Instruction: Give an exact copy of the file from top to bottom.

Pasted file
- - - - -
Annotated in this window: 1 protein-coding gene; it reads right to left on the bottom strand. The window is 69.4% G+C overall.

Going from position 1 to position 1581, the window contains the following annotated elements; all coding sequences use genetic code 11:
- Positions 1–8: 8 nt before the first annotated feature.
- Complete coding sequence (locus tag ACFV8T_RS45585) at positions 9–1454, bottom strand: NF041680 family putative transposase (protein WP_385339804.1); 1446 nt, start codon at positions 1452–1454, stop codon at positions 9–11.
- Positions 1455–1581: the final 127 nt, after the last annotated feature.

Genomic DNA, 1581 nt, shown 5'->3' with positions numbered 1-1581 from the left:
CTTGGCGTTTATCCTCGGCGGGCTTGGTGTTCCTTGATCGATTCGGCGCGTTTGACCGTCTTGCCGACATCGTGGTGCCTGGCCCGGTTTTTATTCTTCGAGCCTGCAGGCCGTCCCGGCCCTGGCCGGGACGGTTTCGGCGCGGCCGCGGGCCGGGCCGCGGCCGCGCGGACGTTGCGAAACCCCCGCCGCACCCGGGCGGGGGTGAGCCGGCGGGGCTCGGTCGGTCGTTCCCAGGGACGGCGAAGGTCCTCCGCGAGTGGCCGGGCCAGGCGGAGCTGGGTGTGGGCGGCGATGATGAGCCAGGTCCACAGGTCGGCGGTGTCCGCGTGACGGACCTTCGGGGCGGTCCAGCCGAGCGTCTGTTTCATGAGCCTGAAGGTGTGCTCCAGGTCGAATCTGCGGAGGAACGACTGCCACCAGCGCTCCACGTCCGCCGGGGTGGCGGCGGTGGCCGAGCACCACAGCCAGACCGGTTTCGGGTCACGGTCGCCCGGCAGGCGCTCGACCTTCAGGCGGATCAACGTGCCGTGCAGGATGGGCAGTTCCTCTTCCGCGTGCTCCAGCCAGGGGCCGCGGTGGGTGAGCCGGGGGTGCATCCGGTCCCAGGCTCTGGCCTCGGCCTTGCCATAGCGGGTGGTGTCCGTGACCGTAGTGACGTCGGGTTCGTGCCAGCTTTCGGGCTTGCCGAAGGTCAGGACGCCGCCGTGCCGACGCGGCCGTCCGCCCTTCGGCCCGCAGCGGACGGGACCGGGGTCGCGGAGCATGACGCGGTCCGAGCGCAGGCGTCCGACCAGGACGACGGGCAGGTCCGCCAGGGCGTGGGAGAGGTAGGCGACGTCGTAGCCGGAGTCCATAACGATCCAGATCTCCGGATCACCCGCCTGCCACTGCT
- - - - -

Annotated in this window: 1 protein-coding gene; it reads right to left on the bottom strand. The window is 69.4% G+C overall.

Going from position 1 to position 1581, the window contains the following annotated elements; all coding sequences use genetic code 11:
- Positions 1–8: 8 nt before the first annotated feature.
- Complete coding sequence (locus tag ACFV8T_RS45585) at positions 9–1454, bottom strand: NF041680 family putative transposase (protein WP_385339804.1); 1446 nt, start codon at positions 1452–1454, stop codon at positions 9–11.
- Positions 1455–1581: the final 127 nt, after the last annotated feature.

Genomic DNA, 1581 nt, shown 5'->3' with positions numbered 1-1581 from the left:
CTTGGCGTTTATCCTCGGCGGGCTTGGTGTTCCTTGATCGATTCGGCGCGTTTGACCGTCTTGCCGACATCGTGGTGCCTGGCCCGGTTTTTATTCTTCGAGCCTGCAGGCCGTCCCGGCCCTGGCCGGGACGGTTTCGGCGCGGCCGCGGGCCGGGCCGCGGCCGCGCGGACGTTGCGAAACCCCCGCCGCACCCGGGCGGGGGTGAGCCGGCGGGGCTCGGTCGGTCGTTCCCAGGGACGGCGAAGGTCCTCCGCGAGTGGCCGGGCCAGGCGGAGCTGGGTGTGGGCGGCGATGATGAGCCAGGTCCACAGGTCGGCGGTGTCCGCGTGACGGACCTTCGGGGCGGTCCAGCCGAGCGTCTGTTTCATGAGCCTGAAGGTGTGCTCCAGGTCGAATCTGCGGAGGAACGACTGCCACCAGCGCTCCACGTCCGCCGGGGTGGCGGCGGTGGCCGAGCACCACAGCCAGACCGGTTTCGGGTCACGGTCGCCCGGCAGGCGCTCGACCTTCAGGCGGATCAACGTGCCGTGCAGGATGGGCAGTTCCTCTTCCGCGTGCTCCAGCCAGGGGCCGCGGTGGGTGAGCCGGGGGTGCATCCGGTCCCAGGCTCTGGCCTCGGCCTTGCCATAGCGGGTGGTGTCCGTGACCGTAGTGACGTCGGGTTCGTGCCAGCTTTCGGGCTTGCCGAAGGTCAGGACGCCGCCGTGCCGACGCGGCCGTCCGCCCTTCGGCCCGCAGCGGACGGGACCGGGGTCGCGGAGCATGACGCGGTCCGAGCGCAGGCGTCCGACCAGGACGACGGGCAGGTCCGCCAGGGCGTGGGAGAGGTAGGCGACGTCGTAGCCGGAGTCCATAACGATCCAGATCTCCGGATCACCCGCCTGCCACTGCT